So, what did you think of my Top 10 K-drama Romances? Agree? Disagree? The more I see the more I want to add to that list, or edit it.
If you’re looking for a good binge but are scared of the 16-20+ episode commitment and have a Netflix account, my best advice to you is to look at the three word descriptors beneath the series image and then the year of production. If the series has been online for a few years it’s because it’s popular and therefore probably really, really good. Many new series are premiered throughout the year, if they last on the Netflix menu for a couple of years they are a safe bet.
I have another 4 that was just wonderful but before I gush on about them, as this will be my final post on K-drama, I thought I’d include an index to all of my previous posts – in case you might be interested.
- K-Drama Crush
- Seen Squid Game? Think you Know K-drama? Really?
- Anatomy of a K-drama
- 1- Elements of a K-drama Romance
- 1- cont – Elements of a K-drama Romance
- 2. Elements of a K-drama Romance – Characterization and Technique
- Confucius in K-Drama
- 1.Classic Hollywood – Gone with the Wind? Or Left with the Seoul!
- 2.Classic Hollywood – Gone with the Wind? Or Left with the Seoul!
- Top 10 Best K-drama Romances
- Top 21 Ways to Know You’ve Over-binged K-drama
Here are 4 that I’ve seen since making my Top 10 list that are worth editing it for:
The brain child of writer Yoo Jung Hee, Flower of Evil blew me away. Described as a suspense melodrama, I would argue that it’s a grittier sort of romance. In a Edward Norton ala Primal Fear/ Fight Club style juxtaposition, Baek Hee-sung (Lee Joon-gi) is the perfect husband and father – loving, sensitive, aware and responsive to the needs of his wife and adoring daughter; no one would believe that he is actually the dutiful son of a long-dead serial killer.
To escape the stigma of being his father’s son he has assumed the identity of another person– and insinuated himself into that missing person’s family. His wife, Cha Ji-won (Moon Chae-Won) has no idea that he has been lying to her for their entire relationship. She is a detective – a role in which he has supported her to achieve.
Decades after his father’s death, copycat killings begin occurring and Cha Ji-won has been assigned the case. As evidence mounts to signal the existence of an accomplice serial killer, the seemingly perfect marriage is threatened. Just how much has been covered up? Is Baek Hee-sung the serial killer’s accomplice? How can the parents of a missing person play along with a stranger assuming their son’s identity? Does Baek Hee-sung really love his wife and daughter or is it all the perfect cover?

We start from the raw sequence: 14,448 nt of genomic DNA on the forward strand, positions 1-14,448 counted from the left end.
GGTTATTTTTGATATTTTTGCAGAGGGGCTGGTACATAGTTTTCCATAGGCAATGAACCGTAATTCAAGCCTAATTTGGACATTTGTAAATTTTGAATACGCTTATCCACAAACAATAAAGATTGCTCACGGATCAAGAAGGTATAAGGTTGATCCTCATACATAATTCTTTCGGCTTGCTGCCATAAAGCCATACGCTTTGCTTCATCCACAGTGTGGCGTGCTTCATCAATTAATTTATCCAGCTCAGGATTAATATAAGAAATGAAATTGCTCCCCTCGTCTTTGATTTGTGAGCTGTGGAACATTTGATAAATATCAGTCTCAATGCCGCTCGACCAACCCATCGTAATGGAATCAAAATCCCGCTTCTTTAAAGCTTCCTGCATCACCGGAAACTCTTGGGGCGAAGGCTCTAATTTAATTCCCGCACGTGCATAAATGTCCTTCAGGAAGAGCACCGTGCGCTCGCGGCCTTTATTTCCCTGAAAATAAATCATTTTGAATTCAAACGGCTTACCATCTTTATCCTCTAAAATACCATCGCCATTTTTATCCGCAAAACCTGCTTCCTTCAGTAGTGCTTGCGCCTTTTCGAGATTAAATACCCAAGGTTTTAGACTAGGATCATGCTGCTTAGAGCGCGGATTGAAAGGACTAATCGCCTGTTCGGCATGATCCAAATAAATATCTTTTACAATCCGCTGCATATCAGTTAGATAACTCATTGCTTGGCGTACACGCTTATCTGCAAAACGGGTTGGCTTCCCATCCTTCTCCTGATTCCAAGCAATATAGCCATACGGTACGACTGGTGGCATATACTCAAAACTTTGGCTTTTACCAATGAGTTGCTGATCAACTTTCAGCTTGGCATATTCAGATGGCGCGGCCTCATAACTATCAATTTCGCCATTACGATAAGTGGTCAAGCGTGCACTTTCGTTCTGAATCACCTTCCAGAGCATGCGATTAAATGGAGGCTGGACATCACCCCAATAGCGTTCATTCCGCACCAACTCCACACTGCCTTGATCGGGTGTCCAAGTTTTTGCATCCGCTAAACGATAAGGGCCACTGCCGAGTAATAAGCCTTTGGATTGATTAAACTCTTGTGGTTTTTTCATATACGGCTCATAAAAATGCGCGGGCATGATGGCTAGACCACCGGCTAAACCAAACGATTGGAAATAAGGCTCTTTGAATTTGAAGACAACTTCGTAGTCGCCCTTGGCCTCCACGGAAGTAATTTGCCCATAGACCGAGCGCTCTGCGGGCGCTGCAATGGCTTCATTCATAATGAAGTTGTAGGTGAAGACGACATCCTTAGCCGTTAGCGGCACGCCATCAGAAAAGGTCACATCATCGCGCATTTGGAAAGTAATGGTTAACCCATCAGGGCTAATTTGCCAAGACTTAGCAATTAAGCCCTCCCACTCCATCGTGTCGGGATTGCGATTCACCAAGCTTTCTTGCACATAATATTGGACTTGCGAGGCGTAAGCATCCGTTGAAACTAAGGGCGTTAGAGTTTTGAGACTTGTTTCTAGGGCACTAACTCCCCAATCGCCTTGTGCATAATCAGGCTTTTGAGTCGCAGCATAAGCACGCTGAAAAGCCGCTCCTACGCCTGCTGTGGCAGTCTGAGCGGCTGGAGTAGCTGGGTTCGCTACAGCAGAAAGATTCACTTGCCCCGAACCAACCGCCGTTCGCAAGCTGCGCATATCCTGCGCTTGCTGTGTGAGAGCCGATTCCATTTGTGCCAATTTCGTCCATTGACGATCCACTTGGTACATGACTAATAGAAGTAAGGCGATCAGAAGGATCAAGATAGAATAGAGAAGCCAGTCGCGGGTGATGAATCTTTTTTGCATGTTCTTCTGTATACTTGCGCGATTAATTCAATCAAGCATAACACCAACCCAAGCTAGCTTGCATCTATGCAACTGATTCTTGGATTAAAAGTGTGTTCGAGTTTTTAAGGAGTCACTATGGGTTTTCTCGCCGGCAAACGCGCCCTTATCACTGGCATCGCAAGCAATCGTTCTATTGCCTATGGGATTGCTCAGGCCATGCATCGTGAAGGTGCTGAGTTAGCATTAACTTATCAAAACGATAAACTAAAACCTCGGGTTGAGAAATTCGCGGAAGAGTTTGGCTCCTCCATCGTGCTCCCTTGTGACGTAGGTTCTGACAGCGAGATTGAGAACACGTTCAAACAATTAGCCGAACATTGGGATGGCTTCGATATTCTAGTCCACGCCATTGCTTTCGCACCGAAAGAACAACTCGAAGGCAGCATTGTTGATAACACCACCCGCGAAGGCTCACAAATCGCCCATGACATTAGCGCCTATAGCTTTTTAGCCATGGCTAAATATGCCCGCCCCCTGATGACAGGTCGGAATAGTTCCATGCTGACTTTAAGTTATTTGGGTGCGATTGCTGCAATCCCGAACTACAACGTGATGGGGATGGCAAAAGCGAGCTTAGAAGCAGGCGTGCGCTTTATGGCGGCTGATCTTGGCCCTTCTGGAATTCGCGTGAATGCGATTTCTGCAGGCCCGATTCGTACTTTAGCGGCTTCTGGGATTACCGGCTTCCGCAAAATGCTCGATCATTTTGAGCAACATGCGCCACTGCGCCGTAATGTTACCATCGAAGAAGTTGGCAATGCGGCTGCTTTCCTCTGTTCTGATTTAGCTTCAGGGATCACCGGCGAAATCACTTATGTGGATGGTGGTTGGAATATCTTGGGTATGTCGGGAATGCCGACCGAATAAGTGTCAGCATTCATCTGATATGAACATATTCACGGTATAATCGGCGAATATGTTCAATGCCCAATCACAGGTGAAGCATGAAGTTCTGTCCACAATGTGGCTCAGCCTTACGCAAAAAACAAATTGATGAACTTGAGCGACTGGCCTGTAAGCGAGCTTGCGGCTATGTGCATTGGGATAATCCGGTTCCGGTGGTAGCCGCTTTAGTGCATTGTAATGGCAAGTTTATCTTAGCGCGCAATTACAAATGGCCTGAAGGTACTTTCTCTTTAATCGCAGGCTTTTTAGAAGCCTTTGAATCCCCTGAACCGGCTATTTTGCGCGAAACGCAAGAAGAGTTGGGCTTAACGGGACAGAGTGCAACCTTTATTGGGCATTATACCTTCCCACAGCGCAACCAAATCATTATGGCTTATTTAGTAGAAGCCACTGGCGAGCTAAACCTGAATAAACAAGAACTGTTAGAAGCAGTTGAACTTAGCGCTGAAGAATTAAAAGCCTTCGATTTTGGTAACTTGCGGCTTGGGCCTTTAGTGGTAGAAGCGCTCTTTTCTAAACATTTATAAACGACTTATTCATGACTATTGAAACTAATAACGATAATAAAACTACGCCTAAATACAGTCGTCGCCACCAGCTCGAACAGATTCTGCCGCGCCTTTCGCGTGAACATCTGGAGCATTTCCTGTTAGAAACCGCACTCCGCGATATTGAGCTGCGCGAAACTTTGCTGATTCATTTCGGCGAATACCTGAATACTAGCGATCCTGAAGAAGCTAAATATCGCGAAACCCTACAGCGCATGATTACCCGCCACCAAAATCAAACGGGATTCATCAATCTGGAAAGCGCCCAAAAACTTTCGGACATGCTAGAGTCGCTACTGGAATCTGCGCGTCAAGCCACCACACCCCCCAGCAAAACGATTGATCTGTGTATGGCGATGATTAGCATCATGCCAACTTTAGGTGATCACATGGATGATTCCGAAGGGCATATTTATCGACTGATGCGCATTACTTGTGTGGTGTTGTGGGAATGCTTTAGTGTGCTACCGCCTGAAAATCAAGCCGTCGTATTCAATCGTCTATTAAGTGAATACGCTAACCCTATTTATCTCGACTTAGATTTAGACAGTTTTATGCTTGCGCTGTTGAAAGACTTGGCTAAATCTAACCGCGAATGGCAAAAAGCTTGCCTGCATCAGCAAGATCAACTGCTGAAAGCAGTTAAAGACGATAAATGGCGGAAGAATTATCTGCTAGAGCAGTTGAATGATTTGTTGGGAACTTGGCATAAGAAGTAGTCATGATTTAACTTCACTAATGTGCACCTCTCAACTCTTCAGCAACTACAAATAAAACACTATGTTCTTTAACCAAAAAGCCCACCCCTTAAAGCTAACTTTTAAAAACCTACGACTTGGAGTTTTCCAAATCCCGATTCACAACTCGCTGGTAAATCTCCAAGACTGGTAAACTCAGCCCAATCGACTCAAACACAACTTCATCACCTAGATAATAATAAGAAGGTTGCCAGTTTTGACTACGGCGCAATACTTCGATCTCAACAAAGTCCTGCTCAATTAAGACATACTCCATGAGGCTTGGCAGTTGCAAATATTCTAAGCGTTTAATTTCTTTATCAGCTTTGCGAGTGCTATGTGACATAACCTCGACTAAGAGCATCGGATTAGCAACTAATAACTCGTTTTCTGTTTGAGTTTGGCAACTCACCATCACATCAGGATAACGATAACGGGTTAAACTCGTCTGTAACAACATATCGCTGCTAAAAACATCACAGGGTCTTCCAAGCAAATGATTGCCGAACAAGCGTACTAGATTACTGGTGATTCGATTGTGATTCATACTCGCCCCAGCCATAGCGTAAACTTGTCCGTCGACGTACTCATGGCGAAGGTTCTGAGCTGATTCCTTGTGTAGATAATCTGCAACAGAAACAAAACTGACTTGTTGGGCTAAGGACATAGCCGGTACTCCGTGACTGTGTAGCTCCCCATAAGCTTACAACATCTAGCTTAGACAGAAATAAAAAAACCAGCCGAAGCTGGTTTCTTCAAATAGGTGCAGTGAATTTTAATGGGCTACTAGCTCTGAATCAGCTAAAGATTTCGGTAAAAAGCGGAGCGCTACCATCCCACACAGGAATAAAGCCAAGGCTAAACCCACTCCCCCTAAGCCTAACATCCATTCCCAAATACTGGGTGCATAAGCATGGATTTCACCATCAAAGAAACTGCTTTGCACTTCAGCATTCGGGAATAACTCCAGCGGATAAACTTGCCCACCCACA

With a young, sexy and talented, all-star cast Hwarang was expected to be a knock out hit in Korea when it was first broadcast – not so. Speculation on the internet has cast the blame on the story or the competition it was up against in its airing slot – The Legend of the Blue Sea with its megastars, Lee Min Ho and Jun Ji Hyun.
Its international success has earned it a sleeper hit status – think Eddie and the Cruisers – an 80’s video rental sensation that was missed at the box office.
This series is brilliant and a step away from the Confucian principles that underscore many, if not all historical k-dramas. Thematically, it’s the most Western of all historical K-dramas that I have watched.
Although criticism from Korea aimed at the plot focussing on the older generation’s feud underpinning the drama as well as its musical editing and perceived sudden plot development, these criticisms can be made of many K-drama series. For the K-Pop Herald these criticisms may reflect the feelings of its young readership. For its more mature audience I would hazard a guess that it’s actually the portrayal of the older generation behaving in a way that doesn’t deserve respect.
The plot revolves around a boy-king, Sammaekjong (Park Hyung-Sik) who isn’t allowed to show his face, ostensibly for his personal well-being. He is the unknown/absent/ invisible king. In his place, his mother controls the realm until he comes of age. He appears before her at this time as a weak-willed, philosophical individual who cannot wrest power away from her. We watch his spiritual growth from the sidelines as we follow the pursuit of a young peasant without a name, calling himself Dog-Bird (Park Seo-joon) who stays in the city to avenge the murder of his best friend, Seon-u. Seon-u was killed for accidentally seeing the boy-king’s face. Both Dog-Bird and Sammaekjong assume other identities and become inductees to a training academy to become unknown boy-king’s bodyguard. And, of course, there’s plenty of romance and sub-plots in the stories of some of the other trainees.